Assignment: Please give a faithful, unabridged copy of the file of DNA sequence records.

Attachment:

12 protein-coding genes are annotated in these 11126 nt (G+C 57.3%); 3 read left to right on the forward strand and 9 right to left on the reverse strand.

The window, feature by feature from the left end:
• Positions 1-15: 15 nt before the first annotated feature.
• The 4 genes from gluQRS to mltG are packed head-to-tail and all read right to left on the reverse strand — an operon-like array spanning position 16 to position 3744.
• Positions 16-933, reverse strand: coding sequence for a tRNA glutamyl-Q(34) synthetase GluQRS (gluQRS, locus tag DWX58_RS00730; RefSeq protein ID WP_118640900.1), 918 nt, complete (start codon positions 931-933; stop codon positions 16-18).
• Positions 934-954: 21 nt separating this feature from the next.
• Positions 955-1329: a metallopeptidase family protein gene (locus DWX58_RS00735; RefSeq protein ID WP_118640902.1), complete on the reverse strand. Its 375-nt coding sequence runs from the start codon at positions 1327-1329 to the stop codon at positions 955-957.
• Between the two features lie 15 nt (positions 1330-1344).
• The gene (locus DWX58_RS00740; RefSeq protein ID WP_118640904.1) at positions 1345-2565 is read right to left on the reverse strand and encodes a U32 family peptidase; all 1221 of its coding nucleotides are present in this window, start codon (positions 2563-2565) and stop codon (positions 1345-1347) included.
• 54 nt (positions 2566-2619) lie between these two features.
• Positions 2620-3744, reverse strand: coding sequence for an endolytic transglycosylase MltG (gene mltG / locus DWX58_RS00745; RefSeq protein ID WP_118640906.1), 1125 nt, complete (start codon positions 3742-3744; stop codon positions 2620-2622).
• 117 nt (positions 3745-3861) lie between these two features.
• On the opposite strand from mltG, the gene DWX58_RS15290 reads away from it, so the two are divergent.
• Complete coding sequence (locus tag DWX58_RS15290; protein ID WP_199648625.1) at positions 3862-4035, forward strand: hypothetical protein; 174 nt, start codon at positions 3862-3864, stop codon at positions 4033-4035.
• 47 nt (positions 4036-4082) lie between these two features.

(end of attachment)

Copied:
12 protein-coding genes are annotated in these 11126 nt (G+C 57.3%); 3 read left to right on the forward strand and 9 right to left on the reverse strand.

The window, feature by feature from the left end:
• Positions 1-15: 15 nt before the first annotated feature.
• The 4 genes from gluQRS to mltG are packed head-to-tail and all read right to left on the reverse strand — an operon-like array spanning position 16 to position 3744.
• Positions 16-933, reverse strand: coding sequence for a tRNA glutamyl-Q(34) synthetase GluQRS (gluQRS, locus tag DWX58_RS00730; RefSeq protein ID WP_118640900.1), 918 nt, complete (start codon positions 931-933; stop codon positions 16-18).
• Positions 934-954: 21 nt separating this feature from the next.
• Positions 955-1329: a metallopeptidase family protein gene (locus DWX58_RS00735; RefSeq protein ID WP_118640902.1), complete on the reverse strand. Its 375-nt coding sequence runs from the start codon at positions 1327-1329 to the stop codon at positions 955-957.
• Between the two features lie 15 nt (positions 1330-1344).
• The gene (locus DWX58_RS00740; RefSeq protein ID WP_118640904.1) at positions 1345-2565 is read right to left on the reverse strand and encodes a U32 family peptidase; all 1221 of its coding nucleotides are present in this window, start codon (positions 2563-2565) and stop codon (positions 1345-1347) included.
• 54 nt (positions 2566-2619) lie between these two features.
• Positions 2620-3744, reverse strand: coding sequence for an endolytic transglycosylase MltG (gene mltG / locus DWX58_RS00745; RefSeq protein ID WP_118640906.1), 1125 nt, complete (start codon positions 3742-3744; stop codon positions 2620-2622).
• 117 nt (positions 3745-3861) lie between these two features.
• On the opposite strand from mltG, the gene DWX58_RS15290 reads away from it, so the two are divergent.
• Complete coding sequence (locus tag DWX58_RS15290; protein ID WP_199648625.1) at positions 3862-4035, forward strand: hypothetical protein; 174 nt, start codon at positions 3862-3864, stop codon at positions 4033-4035.
• 47 nt (positions 4036-4082) lie between these two features.